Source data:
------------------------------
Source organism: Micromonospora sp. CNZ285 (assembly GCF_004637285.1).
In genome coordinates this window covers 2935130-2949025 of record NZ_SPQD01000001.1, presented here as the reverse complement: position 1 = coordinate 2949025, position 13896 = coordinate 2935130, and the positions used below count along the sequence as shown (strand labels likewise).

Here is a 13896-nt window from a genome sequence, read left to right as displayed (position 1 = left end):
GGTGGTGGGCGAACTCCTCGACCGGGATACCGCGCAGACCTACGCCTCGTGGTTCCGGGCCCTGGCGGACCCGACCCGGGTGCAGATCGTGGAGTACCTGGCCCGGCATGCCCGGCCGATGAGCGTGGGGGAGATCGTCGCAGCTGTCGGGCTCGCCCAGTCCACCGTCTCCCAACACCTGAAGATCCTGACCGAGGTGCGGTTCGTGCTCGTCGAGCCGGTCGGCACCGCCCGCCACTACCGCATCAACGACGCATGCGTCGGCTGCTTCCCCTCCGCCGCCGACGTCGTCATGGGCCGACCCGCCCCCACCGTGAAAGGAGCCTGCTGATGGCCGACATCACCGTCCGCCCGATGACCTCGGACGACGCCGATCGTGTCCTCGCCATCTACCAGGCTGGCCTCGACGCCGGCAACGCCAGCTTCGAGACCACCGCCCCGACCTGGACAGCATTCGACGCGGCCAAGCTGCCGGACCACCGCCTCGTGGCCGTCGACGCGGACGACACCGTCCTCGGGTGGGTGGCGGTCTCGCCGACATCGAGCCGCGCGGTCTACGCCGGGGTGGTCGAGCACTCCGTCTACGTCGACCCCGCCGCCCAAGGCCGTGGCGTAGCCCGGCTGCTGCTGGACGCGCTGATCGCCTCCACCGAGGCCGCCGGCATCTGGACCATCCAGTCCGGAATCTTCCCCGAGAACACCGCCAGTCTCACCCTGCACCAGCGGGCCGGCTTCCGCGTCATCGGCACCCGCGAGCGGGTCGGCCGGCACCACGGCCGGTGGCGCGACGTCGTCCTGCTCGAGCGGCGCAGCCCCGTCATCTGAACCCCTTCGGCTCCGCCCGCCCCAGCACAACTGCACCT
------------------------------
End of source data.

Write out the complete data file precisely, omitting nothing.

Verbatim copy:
Source organism: Micromonospora sp. CNZ285 (assembly GCF_004637285.1).
In genome coordinates this window covers 2935130-2949025 of record NZ_SPQD01000001.1, presented here as the reverse complement: position 1 = coordinate 2949025, position 13896 = coordinate 2935130, and the positions used below count along the sequence as shown (strand labels likewise).

Here is a 13896-nt window from a genome sequence, read left to right as displayed (position 1 = left end):
GGTGGTGGGCGAACTCCTCGACCGGGATACCGCGCAGACCTACGCCTCGTGGTTCCGGGCCCTGGCGGACCCGACCCGGGTGCAGATCGTGGAGTACCTGGCCCGGCATGCCCGGCCGATGAGCGTGGGGGAGATCGTCGCAGCTGTCGGGCTCGCCCAGTCCACCGTCTCCCAACACCTGAAGATCCTGACCGAGGTGCGGTTCGTGCTCGTCGAGCCGGTCGGCACCGCCCGCCACTACCGCATCAACGACGCATGCGTCGGCTGCTTCCCCTCCGCCGCCGACGTCGTCATGGGCCGACCCGCCCCCACCGTGAAAGGAGCCTGCTGATGGCCGACATCACCGTCCGCCCGATGACCTCGGACGACGCCGATCGTGTCCTCGCCATCTACCAGGCTGGCCTCGACGCCGGCAACGCCAGCTTCGAGACCACCGCCCCGACCTGGACAGCATTCGACGCGGCCAAGCTGCCGGACCACCGCCTCGTGGCCGTCGACGCGGACGACACCGTCCTCGGGTGGGTGGCGGTCTCGCCGACATCGAGCCGCGCGGTCTACGCCGGGGTGGTCGAGCACTCCGTCTACGTCGACCCCGCCGCCCAAGGCCGTGGCGTAGCCCGGCTGCTGCTGGACGCGCTGATCGCCTCCACCGAGGCCGCCGGCATCTGGACCATCCAGTCCGGAATCTTCCCCGAGAACACCGCCAGTCTCACCCTGCACCAGCGGGCCGGCTTCCGCGTCATCGGCACCCGCGAGCGGGTCGGCCGGCACCACGGCCGGTGGCGCGACGTCGTCCTGCTCGAGCGGCGCAGCCCCGTCATCTGAACCCCTTCGGCTCCGCCCGCCCCAGCACAACTGCACCT